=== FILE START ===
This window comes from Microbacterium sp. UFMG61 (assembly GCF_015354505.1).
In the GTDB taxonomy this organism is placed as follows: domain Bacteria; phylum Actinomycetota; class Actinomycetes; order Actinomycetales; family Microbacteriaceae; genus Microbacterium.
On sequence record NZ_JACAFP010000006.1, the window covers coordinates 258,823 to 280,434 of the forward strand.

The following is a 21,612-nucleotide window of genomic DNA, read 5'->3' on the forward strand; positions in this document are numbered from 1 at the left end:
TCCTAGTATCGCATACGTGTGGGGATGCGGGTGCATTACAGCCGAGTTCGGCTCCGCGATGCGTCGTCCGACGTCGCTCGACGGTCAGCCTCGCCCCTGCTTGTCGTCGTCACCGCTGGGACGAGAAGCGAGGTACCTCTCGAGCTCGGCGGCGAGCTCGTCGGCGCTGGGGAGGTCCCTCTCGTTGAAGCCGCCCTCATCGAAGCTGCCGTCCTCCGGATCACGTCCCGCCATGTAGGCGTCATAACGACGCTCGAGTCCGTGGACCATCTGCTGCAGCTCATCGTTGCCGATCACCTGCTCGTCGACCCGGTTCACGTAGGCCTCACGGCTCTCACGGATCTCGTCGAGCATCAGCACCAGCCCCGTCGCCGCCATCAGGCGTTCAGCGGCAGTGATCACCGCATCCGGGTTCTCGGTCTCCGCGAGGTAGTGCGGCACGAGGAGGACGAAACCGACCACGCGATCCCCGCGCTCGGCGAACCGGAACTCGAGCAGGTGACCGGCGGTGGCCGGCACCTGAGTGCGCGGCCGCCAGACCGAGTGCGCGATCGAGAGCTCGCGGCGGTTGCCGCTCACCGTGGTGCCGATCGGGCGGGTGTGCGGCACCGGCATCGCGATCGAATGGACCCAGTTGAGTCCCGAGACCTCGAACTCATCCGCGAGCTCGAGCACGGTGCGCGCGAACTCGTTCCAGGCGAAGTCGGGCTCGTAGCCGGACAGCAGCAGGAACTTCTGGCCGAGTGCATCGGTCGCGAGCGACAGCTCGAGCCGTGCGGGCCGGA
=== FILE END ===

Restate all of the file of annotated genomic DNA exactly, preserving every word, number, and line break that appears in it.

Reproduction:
This window comes from Microbacterium sp. UFMG61 (assembly GCF_015354505.1).
In the GTDB taxonomy this organism is placed as follows: domain Bacteria; phylum Actinomycetota; class Actinomycetes; order Actinomycetales; family Microbacteriaceae; genus Microbacterium.
On sequence record NZ_JACAFP010000006.1, the window covers coordinates 258,823 to 280,434 of the forward strand.

The following is a 21,612-nucleotide window of genomic DNA, read 5'->3' on the forward strand; positions in this document are numbered from 1 at the left end:
TCCTAGTATCGCATACGTGTGGGGATGCGGGTGCATTACAGCCGAGTTCGGCTCCGCGATGCGTCGTCCGACGTCGCTCGACGGTCAGCCTCGCCCCTGCTTGTCGTCGTCACCGCTGGGACGAGAAGCGAGGTACCTCTCGAGCTCGGCGGCGAGCTCGTCGGCGCTGGGGAGGTCCCTCTCGTTGAAGCCGCCCTCATCGAAGCTGCCGTCCTCCGGATCACGTCCCGCCATGTAGGCGTCATAACGACGCTCGAGTCCGTGGACCATCTGCTGCAGCTCATCGTTGCCGATCACCTGCTCGTCGACCCGGTTCACGTAGGCCTCACGGCTCTCACGGATCTCGTCGAGCATCAGCACCAGCCCCGTCGCCGCCATCAGGCGTTCAGCGGCAGTGATCACCGCATCCGGGTTCTCGGTCTCCGCGAGGTAGTGCGGCACGAGGAGGACGAAACCGACCACGCGATCCCCGCGCTCGGCGAACCGGAACTCGAGCAGGTGACCGGCGGTGGCCGGCACCTGAGTGCGCGGCCGCCAGACCGAGTGCGCGATCGAGAGCTCGCGGCGGTTGCCGCTCACCGTGGTGCCGATCGGGCGGGTGTGCGGCACCGGCATCGCGATCGAATGGACCCAGTTGAGTCCCGAGACCTCGAACTCATCCGCGAGCTCGAGCACGGTGCGCGCGAACTCGTTCCAGGCGAAGTCGGGCTCGTAGCCGGACAGCAGCAGGAACTTCTGGCCGAGTGCATCGGTCGCGAGCGACAGCTCGAGCCGTGCGGGCCGGA